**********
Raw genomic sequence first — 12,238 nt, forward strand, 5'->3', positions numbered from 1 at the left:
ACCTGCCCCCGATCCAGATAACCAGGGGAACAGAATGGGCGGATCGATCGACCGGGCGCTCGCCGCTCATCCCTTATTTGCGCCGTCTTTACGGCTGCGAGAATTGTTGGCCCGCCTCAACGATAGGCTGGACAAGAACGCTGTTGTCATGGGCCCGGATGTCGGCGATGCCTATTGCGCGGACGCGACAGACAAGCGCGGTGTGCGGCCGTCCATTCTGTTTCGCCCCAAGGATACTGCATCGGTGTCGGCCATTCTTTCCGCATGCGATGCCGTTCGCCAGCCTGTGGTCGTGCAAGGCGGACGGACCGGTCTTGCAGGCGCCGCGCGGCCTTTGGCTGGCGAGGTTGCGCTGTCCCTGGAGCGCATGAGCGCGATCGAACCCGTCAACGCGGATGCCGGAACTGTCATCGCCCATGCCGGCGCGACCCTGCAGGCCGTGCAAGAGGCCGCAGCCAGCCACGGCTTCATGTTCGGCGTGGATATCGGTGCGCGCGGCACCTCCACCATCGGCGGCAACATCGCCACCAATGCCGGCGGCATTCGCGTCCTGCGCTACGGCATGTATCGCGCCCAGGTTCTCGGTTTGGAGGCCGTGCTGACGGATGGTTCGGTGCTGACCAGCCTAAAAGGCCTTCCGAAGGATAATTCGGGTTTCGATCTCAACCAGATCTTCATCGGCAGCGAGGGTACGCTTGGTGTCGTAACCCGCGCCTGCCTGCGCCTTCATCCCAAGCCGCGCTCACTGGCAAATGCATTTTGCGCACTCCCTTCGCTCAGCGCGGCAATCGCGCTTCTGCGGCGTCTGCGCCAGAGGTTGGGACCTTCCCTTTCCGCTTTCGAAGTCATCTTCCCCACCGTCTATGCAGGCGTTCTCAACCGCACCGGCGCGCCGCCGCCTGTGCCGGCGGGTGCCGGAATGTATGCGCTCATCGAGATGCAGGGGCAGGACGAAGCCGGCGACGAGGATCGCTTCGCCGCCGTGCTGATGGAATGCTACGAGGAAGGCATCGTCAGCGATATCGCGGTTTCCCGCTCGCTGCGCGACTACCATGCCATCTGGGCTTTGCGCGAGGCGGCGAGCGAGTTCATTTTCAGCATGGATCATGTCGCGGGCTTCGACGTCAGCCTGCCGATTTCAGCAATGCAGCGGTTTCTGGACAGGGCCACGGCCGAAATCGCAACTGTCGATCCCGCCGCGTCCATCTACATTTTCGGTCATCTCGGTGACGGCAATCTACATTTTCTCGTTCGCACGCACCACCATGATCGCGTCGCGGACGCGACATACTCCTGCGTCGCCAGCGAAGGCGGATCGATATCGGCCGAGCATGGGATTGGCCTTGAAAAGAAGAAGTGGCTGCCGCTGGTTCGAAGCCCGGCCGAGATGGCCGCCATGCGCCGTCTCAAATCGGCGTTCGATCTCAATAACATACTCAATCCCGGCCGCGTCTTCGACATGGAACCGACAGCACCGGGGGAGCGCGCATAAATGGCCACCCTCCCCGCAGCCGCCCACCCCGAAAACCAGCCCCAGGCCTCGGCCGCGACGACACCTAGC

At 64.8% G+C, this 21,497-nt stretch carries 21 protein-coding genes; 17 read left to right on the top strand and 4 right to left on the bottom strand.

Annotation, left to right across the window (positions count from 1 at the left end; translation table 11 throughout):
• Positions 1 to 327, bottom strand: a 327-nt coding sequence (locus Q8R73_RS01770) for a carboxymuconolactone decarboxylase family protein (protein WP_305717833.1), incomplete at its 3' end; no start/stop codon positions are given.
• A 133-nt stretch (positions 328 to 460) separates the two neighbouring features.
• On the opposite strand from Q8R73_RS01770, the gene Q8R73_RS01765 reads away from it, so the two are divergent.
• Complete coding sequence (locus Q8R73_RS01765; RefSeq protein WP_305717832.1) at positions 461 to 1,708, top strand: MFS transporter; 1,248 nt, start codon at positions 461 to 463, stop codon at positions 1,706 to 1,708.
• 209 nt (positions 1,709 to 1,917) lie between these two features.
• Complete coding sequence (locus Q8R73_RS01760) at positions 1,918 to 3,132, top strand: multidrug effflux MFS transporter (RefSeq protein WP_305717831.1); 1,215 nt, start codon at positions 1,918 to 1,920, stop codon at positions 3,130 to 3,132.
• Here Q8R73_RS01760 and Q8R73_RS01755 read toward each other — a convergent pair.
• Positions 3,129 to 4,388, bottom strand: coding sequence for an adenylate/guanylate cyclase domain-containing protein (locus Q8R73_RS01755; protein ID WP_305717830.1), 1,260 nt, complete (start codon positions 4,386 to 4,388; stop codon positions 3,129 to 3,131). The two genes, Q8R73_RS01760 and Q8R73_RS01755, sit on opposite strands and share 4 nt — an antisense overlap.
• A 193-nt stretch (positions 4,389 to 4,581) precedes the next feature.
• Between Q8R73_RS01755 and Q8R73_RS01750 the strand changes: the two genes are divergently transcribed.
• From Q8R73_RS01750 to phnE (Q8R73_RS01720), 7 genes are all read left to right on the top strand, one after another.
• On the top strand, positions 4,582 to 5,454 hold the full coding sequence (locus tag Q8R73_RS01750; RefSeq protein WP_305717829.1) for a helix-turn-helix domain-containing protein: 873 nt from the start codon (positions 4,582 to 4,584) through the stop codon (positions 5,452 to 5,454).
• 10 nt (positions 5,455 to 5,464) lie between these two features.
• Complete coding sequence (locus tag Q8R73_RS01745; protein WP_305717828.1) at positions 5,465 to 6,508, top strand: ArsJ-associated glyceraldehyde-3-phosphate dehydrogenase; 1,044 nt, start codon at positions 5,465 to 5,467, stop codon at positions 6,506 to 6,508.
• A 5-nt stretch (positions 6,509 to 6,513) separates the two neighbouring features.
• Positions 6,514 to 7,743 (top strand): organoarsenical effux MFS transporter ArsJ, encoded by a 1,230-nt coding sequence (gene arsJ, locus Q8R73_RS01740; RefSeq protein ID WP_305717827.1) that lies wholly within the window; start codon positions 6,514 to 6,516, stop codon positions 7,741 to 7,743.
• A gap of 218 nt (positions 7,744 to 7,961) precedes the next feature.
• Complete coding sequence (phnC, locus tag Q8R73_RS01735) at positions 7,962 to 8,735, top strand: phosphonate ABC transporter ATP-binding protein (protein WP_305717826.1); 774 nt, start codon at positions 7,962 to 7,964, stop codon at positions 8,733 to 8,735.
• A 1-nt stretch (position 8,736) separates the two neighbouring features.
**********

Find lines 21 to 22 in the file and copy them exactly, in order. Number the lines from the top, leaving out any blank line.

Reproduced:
• A gap of 218 nt (positions 7,744 to 7,961) precedes the next feature.
• Complete coding sequence (phnC, locus tag Q8R73_RS01735) at positions 7,962 to 8,735, top strand: phosphonate ABC transporter ATP-binding protein (protein WP_305717826.1); 774 nt, start codon at positions 7,962 to 7,964, stop codon at positions 8,733 to 8,735.